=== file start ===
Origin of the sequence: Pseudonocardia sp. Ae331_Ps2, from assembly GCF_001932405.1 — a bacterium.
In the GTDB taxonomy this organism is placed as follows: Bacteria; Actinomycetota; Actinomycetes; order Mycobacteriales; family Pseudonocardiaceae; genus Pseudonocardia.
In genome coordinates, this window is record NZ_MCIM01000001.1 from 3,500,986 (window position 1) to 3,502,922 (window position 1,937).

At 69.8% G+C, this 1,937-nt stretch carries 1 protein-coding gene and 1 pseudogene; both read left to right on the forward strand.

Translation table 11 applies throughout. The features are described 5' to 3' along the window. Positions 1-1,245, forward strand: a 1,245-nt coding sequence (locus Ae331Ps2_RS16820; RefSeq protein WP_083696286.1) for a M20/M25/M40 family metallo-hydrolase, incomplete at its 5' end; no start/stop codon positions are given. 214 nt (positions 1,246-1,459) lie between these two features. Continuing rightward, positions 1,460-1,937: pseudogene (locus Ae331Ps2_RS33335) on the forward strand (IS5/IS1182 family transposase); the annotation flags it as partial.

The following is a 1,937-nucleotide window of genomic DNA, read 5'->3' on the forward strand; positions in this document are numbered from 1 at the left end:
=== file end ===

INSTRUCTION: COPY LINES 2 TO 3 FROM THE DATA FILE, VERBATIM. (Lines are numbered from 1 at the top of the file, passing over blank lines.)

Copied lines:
In the GTDB taxonomy this organism is placed as follows: Bacteria; Actinomycetota; Actinomycetes; order Mycobacteriales; family Pseudonocardiaceae; genus Pseudonocardia.
In genome coordinates, this window is record NZ_MCIM01000001.1 from 3,500,986 (window position 1) to 3,502,922 (window position 1,937).